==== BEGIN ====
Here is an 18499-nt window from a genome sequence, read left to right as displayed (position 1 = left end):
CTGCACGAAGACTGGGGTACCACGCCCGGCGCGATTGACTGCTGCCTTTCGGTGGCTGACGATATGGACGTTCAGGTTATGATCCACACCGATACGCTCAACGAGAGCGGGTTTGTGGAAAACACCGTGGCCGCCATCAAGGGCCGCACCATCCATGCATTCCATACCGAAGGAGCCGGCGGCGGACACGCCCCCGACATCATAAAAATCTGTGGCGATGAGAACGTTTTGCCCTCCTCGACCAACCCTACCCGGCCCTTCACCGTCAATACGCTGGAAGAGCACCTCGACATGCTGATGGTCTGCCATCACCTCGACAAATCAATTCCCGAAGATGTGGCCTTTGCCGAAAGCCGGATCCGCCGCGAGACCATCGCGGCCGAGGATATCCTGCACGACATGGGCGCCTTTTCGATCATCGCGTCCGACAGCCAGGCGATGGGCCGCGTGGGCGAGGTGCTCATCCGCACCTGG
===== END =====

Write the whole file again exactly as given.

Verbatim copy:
Here is an 18499-nt window from a genome sequence, read left to right as displayed (position 1 = left end):
CTGCACGAAGACTGGGGTACCACGCCCGGCGCGATTGACTGCTGCCTTTCGGTGGCTGACGATATGGACGTTCAGGTTATGATCCACACCGATACGCTCAACGAGAGCGGGTTTGTGGAAAACACCGTGGCCGCCATCAAGGGCCGCACCATCCATGCATTCCATACCGAAGGAGCCGGCGGCGGACACGCCCCCGACATCATAAAAATCTGTGGCGATGAGAACGTTTTGCCCTCCTCGACCAACCCTACCCGGCCCTTCACCGTCAATACGCTGGAAGAGCACCTCGACATGCTGATGGTCTGCCATCACCTCGACAAATCAATTCCCGAAGATGTGGCCTTTGCCGAAAGCCGGATCCGCCGCGAGACCATCGCGGCCGAGGATATCCTGCACGACATGGGCGCCTTTTCGATCATCGCGTCCGACAGCCAGGCGATGGGCCGCGTGGGCGAGGTGCTCATCCGCACCTGG